You feel peaceful and then all of a sudden an idea comes into your mind: Hey, I would like to see a certain person. Or, I would like to get this or that. A thought comes in based on something you want. The minute that thought comes into your mind it is as if a stone has fallen into a peaceful pool. Immediately that stone, or that desire, creates a ripple or a depression. And as you know, when there is a depression in the water some of the water is dispelled and it tries to raise up. A depression is always followed by a crest. That’s what you call a wave. First there was no crest and no depression—it was a peaceful lake, a happy lake. A want fell in and it created a depression. So a want depresses you, and then the effort to fulfill or satisfy the want is the crest. When the effort is made, the want is fulfilled. You only try to fill something when there is an empty space.

Before you created the depression, or the desire, you were peaceful. Then you created the depression and so naturally you lost your peace. You tried to satisfy the desire or the want and then the depression got “full-filled” and so you came back to that peace. Then you say, “I am happy again.” Is it by fulfilling the depression that you got the happiness, or is it the effort that brought you happiness? Neither. The effort of fulfilling helps you to remove your depression. Once the depression is removed you are happy again.

You have to understand that you created the depression and you fulfilled it. Once there is no longer a depression, you are again experiencing the peace of your true nature. That means neither the depression, nor your effort, nor achieving things, brings the peace. Instead, you only returned to the peace that was always there. You lost it; you got it back. That’s why we say don’t expect things to bring happiness. It is the ignorance about your true nature—and the fact that you forgot your true nature—that makes you try to get it back. And you do that by getting things. Every time you get things, you are temporarily happy and then you want to protect that happiness and so you create another depression that must be fulfilled. One desire begets a thousand more desires. You keep on wanting, keep on fulfilling, and in between you experience a little bit of temporary happiness.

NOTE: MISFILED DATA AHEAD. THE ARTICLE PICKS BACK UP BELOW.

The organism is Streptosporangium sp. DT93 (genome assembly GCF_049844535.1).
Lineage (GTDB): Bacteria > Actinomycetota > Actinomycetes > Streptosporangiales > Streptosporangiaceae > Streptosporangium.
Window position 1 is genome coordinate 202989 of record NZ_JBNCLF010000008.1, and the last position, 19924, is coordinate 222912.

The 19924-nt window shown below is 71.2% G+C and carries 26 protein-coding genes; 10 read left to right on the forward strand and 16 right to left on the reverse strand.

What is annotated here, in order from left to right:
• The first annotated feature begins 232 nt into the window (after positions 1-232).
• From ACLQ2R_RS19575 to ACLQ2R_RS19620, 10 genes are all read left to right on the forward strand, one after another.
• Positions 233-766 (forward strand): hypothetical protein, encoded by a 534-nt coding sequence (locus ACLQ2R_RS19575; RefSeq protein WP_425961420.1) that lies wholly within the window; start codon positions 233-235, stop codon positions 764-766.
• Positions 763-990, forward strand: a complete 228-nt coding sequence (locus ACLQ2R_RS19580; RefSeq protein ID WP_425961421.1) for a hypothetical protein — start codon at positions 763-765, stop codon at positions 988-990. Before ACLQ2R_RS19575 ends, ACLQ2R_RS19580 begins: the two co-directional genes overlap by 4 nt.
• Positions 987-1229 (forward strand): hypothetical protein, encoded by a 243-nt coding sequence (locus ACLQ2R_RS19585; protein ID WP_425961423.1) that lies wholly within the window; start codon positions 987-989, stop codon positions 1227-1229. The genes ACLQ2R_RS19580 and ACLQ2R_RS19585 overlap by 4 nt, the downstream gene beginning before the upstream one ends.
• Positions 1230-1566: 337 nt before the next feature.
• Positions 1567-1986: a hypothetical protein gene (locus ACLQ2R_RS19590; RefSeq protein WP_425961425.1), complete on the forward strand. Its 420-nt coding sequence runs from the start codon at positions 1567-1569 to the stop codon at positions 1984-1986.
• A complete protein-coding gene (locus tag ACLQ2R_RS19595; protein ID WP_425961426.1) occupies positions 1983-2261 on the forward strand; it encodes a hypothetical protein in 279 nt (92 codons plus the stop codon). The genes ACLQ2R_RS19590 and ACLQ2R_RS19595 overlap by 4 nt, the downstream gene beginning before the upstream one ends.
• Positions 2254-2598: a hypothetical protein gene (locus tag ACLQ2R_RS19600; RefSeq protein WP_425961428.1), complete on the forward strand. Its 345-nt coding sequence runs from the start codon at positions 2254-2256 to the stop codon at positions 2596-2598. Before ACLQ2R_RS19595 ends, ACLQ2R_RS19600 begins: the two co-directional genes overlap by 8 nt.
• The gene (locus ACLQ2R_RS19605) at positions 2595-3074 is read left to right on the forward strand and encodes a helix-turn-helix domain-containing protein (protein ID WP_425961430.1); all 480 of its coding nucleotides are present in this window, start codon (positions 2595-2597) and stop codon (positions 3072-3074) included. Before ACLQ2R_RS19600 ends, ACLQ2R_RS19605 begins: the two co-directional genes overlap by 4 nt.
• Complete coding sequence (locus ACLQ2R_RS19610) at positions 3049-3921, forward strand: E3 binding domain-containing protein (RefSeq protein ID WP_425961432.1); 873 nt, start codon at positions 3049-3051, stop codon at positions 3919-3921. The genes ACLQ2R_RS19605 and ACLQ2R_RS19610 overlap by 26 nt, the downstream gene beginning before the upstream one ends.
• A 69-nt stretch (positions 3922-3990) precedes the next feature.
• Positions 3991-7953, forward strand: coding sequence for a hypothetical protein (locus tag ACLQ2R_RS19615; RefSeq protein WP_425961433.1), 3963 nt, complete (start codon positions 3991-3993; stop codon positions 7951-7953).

It is similar to the heart resting in between beats. In that same way, every second you come back to happiness. If things are going to make us happy then the people with more possessions would be more happy. But it seems that the people with more possessions seem to be more unhappy. Yoga, and all the scriptures ,teach us that if you want to be happy you should realize your true nature as being happiness itself. And, don’t depend on anything else. I am saying do not depend on anything. I am not saying that you have to reject everything. Things come and go; just let them come and then let them go. That means that you should be unattached to what you do. Perform your actions without any attachment behind them. Then your actions will always be filled with joy. Doing everything with joy will also bring better results.

To maintain your happiness, to maintain that peace in all the circumstances of life, is what you call Yoga or spirituality. Remember, it is the attachment or the depending on things for your happiness that causes all the problems because it makes you lose your neutrality. The Bhagavad Gita says: “Equanimity is Yoga.” So keep the mind peaceful and keep the mind clean. Don’t do anything that would disturb your mind. Then, you will experience your true peaceful nature which is happiness personified.

By Sri Swami Satchidananda